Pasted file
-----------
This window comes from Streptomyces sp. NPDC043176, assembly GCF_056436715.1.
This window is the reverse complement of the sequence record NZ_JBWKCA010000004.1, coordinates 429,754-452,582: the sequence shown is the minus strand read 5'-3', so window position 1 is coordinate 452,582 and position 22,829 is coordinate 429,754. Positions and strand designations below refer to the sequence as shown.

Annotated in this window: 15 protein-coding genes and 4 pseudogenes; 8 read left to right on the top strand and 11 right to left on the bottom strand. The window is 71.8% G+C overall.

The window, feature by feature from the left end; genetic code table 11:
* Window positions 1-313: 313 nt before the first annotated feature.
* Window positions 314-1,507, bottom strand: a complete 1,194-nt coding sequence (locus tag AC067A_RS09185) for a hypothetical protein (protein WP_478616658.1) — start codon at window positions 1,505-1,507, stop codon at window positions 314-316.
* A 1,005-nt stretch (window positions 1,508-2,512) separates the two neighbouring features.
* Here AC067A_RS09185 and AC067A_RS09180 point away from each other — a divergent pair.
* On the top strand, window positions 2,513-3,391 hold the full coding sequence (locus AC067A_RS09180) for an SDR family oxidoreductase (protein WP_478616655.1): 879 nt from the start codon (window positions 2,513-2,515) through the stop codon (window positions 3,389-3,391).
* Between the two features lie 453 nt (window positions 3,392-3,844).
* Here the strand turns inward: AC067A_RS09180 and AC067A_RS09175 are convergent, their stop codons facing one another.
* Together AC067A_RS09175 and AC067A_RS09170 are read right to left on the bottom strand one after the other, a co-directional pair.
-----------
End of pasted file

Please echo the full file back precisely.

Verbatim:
This window comes from Streptomyces sp. NPDC043176, assembly GCF_056436715.1.
This window is the reverse complement of the sequence record NZ_JBWKCA010000004.1, coordinates 429,754-452,582: the sequence shown is the minus strand read 5'-3', so window position 1 is coordinate 452,582 and position 22,829 is coordinate 429,754. Positions and strand designations below refer to the sequence as shown.

Annotated in this window: 15 protein-coding genes and 4 pseudogenes; 8 read left to right on the top strand and 11 right to left on the bottom strand. The window is 71.8% G+C overall.

The window, feature by feature from the left end; genetic code table 11:
* Window positions 1-313: 313 nt before the first annotated feature.
* Window positions 314-1,507, bottom strand: a complete 1,194-nt coding sequence (locus tag AC067A_RS09185) for a hypothetical protein (protein WP_478616658.1) — start codon at window positions 1,505-1,507, stop codon at window positions 314-316.
* A 1,005-nt stretch (window positions 1,508-2,512) separates the two neighbouring features.
* Here AC067A_RS09185 and AC067A_RS09180 point away from each other — a divergent pair.
* On the top strand, window positions 2,513-3,391 hold the full coding sequence (locus AC067A_RS09180) for an SDR family oxidoreductase (protein WP_478616655.1): 879 nt from the start codon (window positions 2,513-2,515) through the stop codon (window positions 3,389-3,391).
* Between the two features lie 453 nt (window positions 3,392-3,844).
* Here the strand turns inward: AC067A_RS09180 and AC067A_RS09175 are convergent, their stop codons facing one another.
* Together AC067A_RS09175 and AC067A_RS09170 are read right to left on the bottom strand one after the other, a co-directional pair.